Great stuff as always Sam, also, nice one Iman
If you can’t built a WordPress theme from scratch, you shouldn’t be selling WordPress themes, seriously, what happens when you need to debug it?
Spend some time learning to develop WordPress themes properly, carefully choose your frameworks, and develop a product that is your own.
Grabbing a starter theme, slapping a page builder in and updating the CSS would work for a site you’re making just for yourself, but it’s likely to be very problematic if you start selling it.
@natman, could you please remove all of my themes from the affected list, any that were potentially affected have been updated, and you’ve listed plenty of my themes that were released well past the 4.2 security update that fixed this flaw.
I know you’ve scraped that theme list for speed, but I can count at least 5 of my themes in that list that should be nowhere near it.
EDIT: Sorry, that list is useless I’ll admit one of my themes was affected by this, and it’s not even in that list, then you’ve added multiple of my themes that are not affected, and they are in this list?! Can’t wait for all the support tickets from my confused buyers…
Fact of the matter is that the theme met the marketplace standards, and yet was rejected three times by a reviewer who clearly was not capable of making the right call…
100% wrong, as the interview stated it took the review team manager to look at the theme and “see it’s potential” before it was accepted.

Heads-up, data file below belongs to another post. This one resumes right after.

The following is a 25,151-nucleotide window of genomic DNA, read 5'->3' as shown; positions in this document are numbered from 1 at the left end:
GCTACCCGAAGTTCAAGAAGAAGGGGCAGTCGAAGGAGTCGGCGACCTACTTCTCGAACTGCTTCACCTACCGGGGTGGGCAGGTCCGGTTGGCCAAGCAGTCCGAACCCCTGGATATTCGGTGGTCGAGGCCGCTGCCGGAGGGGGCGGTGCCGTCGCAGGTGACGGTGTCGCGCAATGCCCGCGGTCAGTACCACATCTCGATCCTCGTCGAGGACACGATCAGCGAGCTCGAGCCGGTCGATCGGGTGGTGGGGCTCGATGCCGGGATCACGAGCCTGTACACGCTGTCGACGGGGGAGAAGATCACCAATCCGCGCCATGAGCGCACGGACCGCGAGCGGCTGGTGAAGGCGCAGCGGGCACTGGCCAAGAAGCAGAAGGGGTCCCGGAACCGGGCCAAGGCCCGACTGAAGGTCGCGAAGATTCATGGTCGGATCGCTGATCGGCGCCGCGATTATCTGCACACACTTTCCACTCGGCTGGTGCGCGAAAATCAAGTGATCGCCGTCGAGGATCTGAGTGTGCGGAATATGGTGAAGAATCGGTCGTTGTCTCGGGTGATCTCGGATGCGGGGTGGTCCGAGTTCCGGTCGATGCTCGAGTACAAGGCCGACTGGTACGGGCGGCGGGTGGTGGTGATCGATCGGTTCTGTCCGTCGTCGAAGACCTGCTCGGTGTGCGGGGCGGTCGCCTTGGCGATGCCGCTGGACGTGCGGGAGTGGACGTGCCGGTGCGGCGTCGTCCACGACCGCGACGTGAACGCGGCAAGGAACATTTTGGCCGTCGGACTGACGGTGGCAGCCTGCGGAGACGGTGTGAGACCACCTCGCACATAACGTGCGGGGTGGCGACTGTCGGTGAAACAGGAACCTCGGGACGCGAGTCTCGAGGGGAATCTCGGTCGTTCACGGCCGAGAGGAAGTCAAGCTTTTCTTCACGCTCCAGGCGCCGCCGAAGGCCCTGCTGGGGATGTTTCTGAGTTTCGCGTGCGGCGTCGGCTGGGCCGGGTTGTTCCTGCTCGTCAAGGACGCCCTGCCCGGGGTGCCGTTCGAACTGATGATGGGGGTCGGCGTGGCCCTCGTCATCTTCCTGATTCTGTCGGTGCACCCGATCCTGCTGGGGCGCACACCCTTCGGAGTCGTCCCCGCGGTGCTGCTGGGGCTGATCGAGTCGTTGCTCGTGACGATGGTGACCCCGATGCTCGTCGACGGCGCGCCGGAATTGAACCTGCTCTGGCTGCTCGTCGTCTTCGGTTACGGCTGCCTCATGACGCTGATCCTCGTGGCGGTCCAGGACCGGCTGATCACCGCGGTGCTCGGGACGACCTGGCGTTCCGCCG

As has been shown 1000’s of times before, the first thing viewed when reviewing a theme is the design quality, if this doesn’t meet standards then the theme is rejected.
BTW, the reviewers do a great job, it would be a good idea to be a little more respectful to people who are seemingly massively overworked and doing the best job humanly possible.
I don’t agree that this story proves a problem in our review system but it surely proves that super heavy marketing works!Cheers,
Agreed, it seems buyers are happy with X, but the design quality is pretty weak IMO, seeing that the first thing that is reviewed by the TF team is design quality, I’m not surprised it was rejected, if you consider this is the third iteration of X, I imagine the original design was of even lower quality.
@themeCo – no disrespect, you clearly have a great selling product, I’m just saying there’s many stronger designs on here.
well i guess as long as the spinner loads before the content does, then i guess its ok,
Yeah, it’s super basic I know, but does the trick, it’s the first bit of HTML after the body tag so it’s pretty seamless, mainly there just to stop content flashing around as it loads
Be as nosey as you want
In what way would it be AJAX though? It’s just a little HTML that’s used to cover any ugliness as the side loads, and then when window.load() fires it’s simply removed.
if so, can you document the code, so others besides me can learn from, i ask you because your ballin on sales, lol.
Turned this into a blog post for you:http://www.madeinebor.com/premium-theme-development-using-get_template_part-switching-blog-layouts/
Sorry, I’m not the best writer in the world, but hopefully that will help
EDIT: Dat URL
Masonry blog vs blog with sidebar etc probably has quite big markup changes, in which case it’s best to use 2 separate loop files and then use this in your page:
get_template_part( 'loop', get_option('blog_layout', 'masonry') );